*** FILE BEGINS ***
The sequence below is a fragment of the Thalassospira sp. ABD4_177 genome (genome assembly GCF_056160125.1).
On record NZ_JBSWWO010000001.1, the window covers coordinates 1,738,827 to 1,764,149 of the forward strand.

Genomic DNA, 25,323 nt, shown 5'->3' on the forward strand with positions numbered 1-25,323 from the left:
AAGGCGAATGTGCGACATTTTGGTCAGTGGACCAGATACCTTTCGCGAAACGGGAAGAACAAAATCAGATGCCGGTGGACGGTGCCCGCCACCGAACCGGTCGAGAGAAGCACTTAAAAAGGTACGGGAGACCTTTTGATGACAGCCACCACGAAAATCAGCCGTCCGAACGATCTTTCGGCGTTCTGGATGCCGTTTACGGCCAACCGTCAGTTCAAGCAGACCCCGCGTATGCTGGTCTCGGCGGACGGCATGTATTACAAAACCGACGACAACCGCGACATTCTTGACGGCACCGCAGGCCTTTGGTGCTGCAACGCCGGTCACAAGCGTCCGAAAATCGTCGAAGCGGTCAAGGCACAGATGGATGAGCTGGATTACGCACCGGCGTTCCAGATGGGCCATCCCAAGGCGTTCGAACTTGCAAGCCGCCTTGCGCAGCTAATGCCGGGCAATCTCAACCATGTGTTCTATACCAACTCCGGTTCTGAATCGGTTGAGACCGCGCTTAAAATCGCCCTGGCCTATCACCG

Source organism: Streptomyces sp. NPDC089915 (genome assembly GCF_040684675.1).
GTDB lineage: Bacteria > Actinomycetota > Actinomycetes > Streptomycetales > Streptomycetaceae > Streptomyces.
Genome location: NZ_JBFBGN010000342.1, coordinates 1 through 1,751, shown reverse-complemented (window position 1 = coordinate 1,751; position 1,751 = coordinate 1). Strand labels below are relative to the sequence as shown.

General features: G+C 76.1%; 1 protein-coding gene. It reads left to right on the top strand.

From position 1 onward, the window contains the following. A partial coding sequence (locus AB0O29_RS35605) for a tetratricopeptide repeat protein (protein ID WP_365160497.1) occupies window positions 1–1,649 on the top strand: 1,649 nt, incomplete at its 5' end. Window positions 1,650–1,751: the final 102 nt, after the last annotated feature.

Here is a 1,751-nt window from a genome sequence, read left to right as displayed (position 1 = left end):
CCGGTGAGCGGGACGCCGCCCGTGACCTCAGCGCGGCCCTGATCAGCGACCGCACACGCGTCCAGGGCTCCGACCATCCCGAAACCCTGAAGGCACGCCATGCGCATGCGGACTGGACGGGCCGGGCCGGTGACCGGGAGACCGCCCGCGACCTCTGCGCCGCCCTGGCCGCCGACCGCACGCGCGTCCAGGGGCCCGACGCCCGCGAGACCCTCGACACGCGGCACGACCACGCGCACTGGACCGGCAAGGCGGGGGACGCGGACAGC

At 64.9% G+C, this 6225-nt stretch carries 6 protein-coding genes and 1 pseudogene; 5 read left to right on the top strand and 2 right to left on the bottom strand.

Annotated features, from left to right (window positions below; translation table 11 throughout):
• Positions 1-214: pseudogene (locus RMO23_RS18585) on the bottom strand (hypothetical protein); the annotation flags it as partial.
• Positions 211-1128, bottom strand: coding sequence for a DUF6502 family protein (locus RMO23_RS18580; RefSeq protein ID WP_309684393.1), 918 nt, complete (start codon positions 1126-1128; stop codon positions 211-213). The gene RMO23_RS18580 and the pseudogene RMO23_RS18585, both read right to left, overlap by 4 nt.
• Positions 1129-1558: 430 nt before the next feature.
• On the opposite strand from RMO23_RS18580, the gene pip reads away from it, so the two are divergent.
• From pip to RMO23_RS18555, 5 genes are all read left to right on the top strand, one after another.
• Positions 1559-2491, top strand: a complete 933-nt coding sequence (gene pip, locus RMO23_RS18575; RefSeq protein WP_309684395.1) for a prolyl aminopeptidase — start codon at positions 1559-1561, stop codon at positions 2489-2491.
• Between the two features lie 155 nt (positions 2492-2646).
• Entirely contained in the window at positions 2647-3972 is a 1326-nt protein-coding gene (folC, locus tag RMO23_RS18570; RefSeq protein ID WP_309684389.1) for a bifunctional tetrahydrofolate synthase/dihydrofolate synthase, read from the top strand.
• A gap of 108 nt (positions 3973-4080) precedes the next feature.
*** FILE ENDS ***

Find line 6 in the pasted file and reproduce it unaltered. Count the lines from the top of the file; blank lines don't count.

GTDB lineage: Bacteria > Actinomycetota > Actinomycetes > Streptomycetales > Streptomycetaceae > Streptomyces.